Biological Oceanography Research focuses on carbon and nitrogen cycle processes and trace metals in the oceans. Instruments include controlled temperature rooms for phytoplankton and bacterial culture, epifluorescence microscopes, centrifuges, scintillation counter, gamma counter, autoclave, atomic absorption spectrometer, laminar flow hoods, trace metal clean room, Europa 20/20 mass spectrometer, automated DNA sequencer, gel documentation system, and fully equipped molecular biological laboratories for protein and nucleic acid research.
Geophysics and Structural Geology: The High-Pressure Mineral Physics Laboratory contains diamond anvil cells for high-pressure/temperature studies. Included in the facility are stereomicroscopes, microdrill, gas loading system, and photoluminescence, Raman and Brillouin spectroscopy. Access to second- and third-generation synchrotron radiation facilities is available. All these facilities are supported by a departmental machine shop and lapidarian shops.
The Department owns three 6-channel digital portable seismometers along with support equipment for a wide variety of small-scale field experiments. In addition, we have developed low-cost broad band seismometers that are used in high schools around the country. For larger experiments abroad, we use portable seismographs from the Passcal Instrument Center.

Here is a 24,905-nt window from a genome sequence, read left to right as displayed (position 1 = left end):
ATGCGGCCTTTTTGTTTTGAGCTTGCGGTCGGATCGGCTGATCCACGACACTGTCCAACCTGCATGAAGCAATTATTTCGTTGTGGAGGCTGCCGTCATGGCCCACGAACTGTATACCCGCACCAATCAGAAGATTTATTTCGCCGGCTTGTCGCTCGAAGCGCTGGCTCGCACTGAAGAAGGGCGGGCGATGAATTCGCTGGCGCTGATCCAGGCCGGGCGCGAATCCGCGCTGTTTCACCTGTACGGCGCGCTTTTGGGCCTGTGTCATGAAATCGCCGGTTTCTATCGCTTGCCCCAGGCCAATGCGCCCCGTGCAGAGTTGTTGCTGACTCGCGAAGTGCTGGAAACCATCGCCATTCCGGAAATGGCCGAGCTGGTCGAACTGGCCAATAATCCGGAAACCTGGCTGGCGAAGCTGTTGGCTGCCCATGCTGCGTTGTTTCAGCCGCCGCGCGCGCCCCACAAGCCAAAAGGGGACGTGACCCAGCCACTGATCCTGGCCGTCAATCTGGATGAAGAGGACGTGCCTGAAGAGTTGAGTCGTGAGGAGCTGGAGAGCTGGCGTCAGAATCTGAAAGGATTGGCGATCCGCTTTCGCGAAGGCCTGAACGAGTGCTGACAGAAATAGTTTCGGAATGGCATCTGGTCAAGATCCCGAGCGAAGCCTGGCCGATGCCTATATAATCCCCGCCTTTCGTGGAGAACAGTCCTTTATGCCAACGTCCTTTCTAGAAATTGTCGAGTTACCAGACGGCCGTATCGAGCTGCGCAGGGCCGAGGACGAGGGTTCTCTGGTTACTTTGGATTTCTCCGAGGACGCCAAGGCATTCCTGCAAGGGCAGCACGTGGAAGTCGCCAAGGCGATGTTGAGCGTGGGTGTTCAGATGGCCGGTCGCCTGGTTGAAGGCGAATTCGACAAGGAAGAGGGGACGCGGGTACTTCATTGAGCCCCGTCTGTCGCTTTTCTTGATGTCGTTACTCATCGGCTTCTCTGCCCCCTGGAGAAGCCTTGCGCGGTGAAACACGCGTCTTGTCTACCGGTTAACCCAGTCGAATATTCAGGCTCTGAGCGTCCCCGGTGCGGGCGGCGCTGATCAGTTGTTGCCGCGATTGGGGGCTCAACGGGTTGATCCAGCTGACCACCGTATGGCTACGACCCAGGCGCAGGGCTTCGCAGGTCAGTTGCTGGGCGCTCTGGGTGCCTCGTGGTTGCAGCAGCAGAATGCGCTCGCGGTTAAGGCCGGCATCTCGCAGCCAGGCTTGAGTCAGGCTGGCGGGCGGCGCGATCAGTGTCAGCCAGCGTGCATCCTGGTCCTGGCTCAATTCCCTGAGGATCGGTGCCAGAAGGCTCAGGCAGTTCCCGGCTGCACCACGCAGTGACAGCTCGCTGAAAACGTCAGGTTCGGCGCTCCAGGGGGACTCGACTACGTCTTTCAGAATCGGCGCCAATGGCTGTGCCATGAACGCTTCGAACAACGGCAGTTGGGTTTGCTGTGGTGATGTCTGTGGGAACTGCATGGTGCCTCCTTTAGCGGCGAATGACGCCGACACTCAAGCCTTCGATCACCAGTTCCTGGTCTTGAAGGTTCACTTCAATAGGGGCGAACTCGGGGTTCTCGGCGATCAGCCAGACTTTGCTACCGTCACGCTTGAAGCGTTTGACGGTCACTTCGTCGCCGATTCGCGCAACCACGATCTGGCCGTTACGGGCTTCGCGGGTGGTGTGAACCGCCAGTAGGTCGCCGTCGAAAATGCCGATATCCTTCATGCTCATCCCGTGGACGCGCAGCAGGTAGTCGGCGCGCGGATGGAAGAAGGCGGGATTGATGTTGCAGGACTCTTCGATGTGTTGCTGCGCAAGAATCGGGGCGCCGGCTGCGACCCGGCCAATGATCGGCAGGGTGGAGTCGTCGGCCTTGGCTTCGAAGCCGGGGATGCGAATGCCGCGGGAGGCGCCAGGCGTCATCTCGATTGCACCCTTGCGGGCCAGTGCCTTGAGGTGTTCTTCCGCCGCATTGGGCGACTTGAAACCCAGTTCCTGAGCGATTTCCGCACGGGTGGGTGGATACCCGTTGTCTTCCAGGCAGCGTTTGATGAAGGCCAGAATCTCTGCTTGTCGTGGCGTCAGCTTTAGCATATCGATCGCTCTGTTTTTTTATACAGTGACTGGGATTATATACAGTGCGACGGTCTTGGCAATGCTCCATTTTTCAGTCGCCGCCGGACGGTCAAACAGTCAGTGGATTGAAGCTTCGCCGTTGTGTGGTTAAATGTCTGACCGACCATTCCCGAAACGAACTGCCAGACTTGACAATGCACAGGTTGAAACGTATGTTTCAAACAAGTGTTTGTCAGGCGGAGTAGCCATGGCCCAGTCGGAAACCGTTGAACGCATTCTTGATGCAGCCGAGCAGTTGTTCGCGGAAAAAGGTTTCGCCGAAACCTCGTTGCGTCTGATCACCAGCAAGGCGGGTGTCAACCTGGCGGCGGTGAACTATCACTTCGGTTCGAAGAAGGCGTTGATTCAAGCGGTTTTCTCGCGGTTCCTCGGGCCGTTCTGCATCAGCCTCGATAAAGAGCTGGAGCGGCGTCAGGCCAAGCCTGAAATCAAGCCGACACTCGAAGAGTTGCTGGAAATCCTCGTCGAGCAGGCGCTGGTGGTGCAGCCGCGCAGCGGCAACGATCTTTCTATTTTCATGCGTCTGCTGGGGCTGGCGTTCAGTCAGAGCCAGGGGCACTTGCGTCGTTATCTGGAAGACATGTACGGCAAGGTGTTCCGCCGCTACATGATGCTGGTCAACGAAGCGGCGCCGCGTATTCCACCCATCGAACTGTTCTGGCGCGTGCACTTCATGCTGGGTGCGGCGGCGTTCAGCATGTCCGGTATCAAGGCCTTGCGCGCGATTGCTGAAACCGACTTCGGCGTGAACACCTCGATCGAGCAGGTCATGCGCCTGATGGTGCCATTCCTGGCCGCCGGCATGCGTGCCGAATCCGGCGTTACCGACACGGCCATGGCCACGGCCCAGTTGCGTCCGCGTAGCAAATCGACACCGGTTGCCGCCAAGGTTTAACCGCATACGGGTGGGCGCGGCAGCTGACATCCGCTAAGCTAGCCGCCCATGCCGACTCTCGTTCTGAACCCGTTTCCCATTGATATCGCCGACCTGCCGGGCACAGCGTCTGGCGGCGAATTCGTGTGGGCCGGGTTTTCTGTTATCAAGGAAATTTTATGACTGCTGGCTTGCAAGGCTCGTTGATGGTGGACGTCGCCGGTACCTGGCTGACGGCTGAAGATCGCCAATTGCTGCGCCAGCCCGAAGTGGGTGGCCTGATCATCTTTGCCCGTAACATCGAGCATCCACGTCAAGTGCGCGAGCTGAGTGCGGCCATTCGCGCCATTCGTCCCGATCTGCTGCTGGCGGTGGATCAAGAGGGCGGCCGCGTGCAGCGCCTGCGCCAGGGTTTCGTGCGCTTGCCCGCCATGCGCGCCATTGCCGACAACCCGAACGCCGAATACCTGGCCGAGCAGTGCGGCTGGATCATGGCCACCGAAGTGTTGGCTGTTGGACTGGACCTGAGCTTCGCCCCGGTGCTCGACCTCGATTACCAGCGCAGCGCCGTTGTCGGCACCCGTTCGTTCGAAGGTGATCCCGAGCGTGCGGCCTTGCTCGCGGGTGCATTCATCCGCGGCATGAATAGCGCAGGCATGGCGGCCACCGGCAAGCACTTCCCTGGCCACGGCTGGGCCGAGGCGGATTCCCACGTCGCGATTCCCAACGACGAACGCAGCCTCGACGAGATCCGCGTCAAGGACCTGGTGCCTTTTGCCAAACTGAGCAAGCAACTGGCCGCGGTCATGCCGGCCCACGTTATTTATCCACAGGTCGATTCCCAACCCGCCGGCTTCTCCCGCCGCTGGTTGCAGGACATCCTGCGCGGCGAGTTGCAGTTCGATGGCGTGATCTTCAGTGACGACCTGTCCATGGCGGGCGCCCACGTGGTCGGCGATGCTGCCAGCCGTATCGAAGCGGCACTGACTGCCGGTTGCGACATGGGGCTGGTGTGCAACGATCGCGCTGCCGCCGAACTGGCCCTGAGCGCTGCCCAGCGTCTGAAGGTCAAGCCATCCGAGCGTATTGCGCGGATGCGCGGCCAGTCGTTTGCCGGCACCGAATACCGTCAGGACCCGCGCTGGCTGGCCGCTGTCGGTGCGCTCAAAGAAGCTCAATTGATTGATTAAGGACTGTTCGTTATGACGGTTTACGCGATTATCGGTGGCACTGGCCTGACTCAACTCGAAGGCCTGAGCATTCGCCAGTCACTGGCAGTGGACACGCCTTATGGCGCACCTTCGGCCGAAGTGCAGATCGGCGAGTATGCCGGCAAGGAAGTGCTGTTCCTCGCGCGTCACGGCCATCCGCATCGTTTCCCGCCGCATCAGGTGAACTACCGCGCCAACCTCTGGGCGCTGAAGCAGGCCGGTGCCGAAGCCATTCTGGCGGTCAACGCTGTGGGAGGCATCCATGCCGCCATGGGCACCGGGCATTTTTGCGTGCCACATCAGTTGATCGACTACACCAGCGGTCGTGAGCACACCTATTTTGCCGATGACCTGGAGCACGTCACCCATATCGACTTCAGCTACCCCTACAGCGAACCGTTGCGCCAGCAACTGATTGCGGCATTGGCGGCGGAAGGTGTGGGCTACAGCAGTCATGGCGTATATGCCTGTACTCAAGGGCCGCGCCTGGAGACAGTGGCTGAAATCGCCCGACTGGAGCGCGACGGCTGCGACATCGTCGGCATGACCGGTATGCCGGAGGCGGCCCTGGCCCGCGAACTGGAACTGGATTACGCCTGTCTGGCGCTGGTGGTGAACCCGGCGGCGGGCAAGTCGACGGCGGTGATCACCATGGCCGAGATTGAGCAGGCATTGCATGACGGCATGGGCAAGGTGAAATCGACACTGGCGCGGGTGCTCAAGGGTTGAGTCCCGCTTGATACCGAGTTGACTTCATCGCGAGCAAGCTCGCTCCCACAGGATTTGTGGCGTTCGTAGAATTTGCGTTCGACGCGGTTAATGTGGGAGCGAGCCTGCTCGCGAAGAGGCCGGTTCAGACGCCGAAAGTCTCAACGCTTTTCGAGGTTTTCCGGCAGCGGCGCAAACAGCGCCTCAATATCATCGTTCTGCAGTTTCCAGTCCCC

Much of the seismological data analysis and geodynamical computations are performed in our "computer laboratory," which consists of three computer workrooms with a dozen workstations, a Beowulf cluster with 136 Pentium processors in parallel, a Sun Enterprise 3000 computer server, and numerous peripherals for text and color graphics output. And an expresso machine! We obtain our data from digital archives around the world, as well as from our own field experiments with portable seismic instrumentation (such as in the Sierras and on Iceland). Large disk storage devices ease the processing of seismological data considerably.
We also have a "structural geology laboratory" consisting of a seminar/layout room and two computer workrooms with workstations (SGI and Sun), Macs, and peripherals for dealing with large maps and images.
First-year graduate students in geophysics receive brief training to serve as assistant system managers for the computer labs.
Paleontology: Under construction
The department library collection holds more than 75,000 volumes (with an additional 25,000 volumes in a storage facility) including all major domestic and foreign journals in the earth sciences and worldwide government survey publications. The library's map collection contains over 300,000 geologic, topographic, physical, cultural, and political maps. The library also houses the Digital Map and Cartographic Information Center which provides access to geospatial data, digital map services, GIS, reference, instruction and consultation. The library has remote and local electronic access to all major indexes covering the sciences and technology .